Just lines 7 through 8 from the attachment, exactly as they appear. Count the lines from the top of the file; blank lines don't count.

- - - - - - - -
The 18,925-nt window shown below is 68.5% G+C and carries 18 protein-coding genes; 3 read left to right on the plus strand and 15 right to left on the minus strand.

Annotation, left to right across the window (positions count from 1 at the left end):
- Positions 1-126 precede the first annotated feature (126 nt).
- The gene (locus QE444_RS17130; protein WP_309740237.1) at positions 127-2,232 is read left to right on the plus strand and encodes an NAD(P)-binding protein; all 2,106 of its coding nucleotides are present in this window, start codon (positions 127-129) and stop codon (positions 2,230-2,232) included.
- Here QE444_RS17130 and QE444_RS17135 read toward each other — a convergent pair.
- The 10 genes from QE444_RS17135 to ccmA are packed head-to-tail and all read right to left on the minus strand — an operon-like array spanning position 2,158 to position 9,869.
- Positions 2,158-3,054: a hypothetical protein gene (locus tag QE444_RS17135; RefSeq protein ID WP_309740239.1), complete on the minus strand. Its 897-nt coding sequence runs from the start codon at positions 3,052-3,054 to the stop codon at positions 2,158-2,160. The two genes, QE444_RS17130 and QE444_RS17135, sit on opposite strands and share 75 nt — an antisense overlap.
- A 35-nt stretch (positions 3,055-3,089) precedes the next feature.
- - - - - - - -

- Positions 2,158-3,054: a hypothetical protein gene (locus tag QE444_RS17135; RefSeq protein ID WP_309740239.1), complete on the minus strand. Its 897-nt coding sequence runs from the start codon at positions 3,052-3,054 to the stop codon at positions 2,158-2,160. The two genes, QE444_RS17130 and QE444_RS17135, sit on opposite strands and share 75 nt — an antisense overlap.
- A 35-nt stretch (positions 3,055-3,089) precedes the next feature.